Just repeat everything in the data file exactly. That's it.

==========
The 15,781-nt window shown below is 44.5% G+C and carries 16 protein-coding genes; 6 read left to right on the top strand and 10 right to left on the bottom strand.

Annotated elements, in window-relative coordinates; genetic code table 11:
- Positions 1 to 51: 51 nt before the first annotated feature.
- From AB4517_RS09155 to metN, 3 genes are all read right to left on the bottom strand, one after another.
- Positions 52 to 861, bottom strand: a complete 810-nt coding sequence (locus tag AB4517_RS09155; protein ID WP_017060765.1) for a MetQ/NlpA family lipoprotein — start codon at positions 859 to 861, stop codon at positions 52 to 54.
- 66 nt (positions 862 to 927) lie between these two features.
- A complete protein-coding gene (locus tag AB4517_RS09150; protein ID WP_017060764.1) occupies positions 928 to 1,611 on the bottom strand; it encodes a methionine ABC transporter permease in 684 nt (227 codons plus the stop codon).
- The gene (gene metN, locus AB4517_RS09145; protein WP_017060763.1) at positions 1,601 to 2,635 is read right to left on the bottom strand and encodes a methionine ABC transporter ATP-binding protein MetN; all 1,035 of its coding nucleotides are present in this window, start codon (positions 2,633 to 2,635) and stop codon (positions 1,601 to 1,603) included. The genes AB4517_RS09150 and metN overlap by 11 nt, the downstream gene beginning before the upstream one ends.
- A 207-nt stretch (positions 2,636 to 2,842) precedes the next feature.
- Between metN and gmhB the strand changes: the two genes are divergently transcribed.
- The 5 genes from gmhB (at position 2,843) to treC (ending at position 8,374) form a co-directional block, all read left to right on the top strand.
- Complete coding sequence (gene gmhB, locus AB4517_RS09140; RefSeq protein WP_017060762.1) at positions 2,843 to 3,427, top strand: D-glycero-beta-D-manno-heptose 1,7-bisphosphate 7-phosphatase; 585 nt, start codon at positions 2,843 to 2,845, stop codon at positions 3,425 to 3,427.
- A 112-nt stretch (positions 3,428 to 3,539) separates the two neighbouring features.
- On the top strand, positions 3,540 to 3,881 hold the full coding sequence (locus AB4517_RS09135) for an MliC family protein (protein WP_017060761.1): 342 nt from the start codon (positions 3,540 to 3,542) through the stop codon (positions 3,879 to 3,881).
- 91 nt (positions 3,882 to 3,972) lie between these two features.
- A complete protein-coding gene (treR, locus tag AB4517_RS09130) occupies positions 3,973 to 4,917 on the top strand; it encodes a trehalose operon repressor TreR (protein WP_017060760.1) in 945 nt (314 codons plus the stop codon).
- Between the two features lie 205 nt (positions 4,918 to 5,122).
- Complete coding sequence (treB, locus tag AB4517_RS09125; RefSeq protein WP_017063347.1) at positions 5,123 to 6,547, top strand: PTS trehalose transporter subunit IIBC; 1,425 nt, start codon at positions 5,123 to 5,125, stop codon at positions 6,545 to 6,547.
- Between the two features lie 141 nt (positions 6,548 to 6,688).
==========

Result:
The 15,781-nt window shown below is 44.5% G+C and carries 16 protein-coding genes; 6 read left to right on the top strand and 10 right to left on the bottom strand.

Annotated elements, in window-relative coordinates; genetic code table 11:
- Positions 1 to 51: 51 nt before the first annotated feature.
- From AB4517_RS09155 to metN, 3 genes are all read right to left on the bottom strand, one after another.
- Positions 52 to 861, bottom strand: a complete 810-nt coding sequence (locus tag AB4517_RS09155; protein ID WP_017060765.1) for a MetQ/NlpA family lipoprotein — start codon at positions 859 to 861, stop codon at positions 52 to 54.
- 66 nt (positions 862 to 927) lie between these two features.
- A complete protein-coding gene (locus tag AB4517_RS09150; protein ID WP_017060764.1) occupies positions 928 to 1,611 on the bottom strand; it encodes a methionine ABC transporter permease in 684 nt (227 codons plus the stop codon).
- The gene (gene metN, locus AB4517_RS09145; protein WP_017060763.1) at positions 1,601 to 2,635 is read right to left on the bottom strand and encodes a methionine ABC transporter ATP-binding protein MetN; all 1,035 of its coding nucleotides are present in this window, start codon (positions 2,633 to 2,635) and stop codon (positions 1,601 to 1,603) included. The genes AB4517_RS09150 and metN overlap by 11 nt, the downstream gene beginning before the upstream one ends.
- A 207-nt stretch (positions 2,636 to 2,842) precedes the next feature.
- Between metN and gmhB the strand changes: the two genes are divergently transcribed.
- The 5 genes from gmhB (at position 2,843) to treC (ending at position 8,374) form a co-directional block, all read left to right on the top strand.
- Complete coding sequence (gene gmhB, locus AB4517_RS09140; RefSeq protein WP_017060762.1) at positions 2,843 to 3,427, top strand: D-glycero-beta-D-manno-heptose 1,7-bisphosphate 7-phosphatase; 585 nt, start codon at positions 2,843 to 2,845, stop codon at positions 3,425 to 3,427.
- A 112-nt stretch (positions 3,428 to 3,539) separates the two neighbouring features.
- On the top strand, positions 3,540 to 3,881 hold the full coding sequence (locus AB4517_RS09135) for an MliC family protein (protein WP_017060761.1): 342 nt from the start codon (positions 3,540 to 3,542) through the stop codon (positions 3,879 to 3,881).
- 91 nt (positions 3,882 to 3,972) lie between these two features.
- A complete protein-coding gene (treR, locus tag AB4517_RS09130) occupies positions 3,973 to 4,917 on the top strand; it encodes a trehalose operon repressor TreR (protein WP_017060760.1) in 945 nt (314 codons plus the stop codon).
- Between the two features lie 205 nt (positions 4,918 to 5,122).
- Complete coding sequence (treB, locus tag AB4517_RS09125; RefSeq protein WP_017063347.1) at positions 5,123 to 6,547, top strand: PTS trehalose transporter subunit IIBC; 1,425 nt, start codon at positions 5,123 to 5,125, stop codon at positions 6,545 to 6,547.
- Between the two features lie 141 nt (positions 6,548 to 6,688).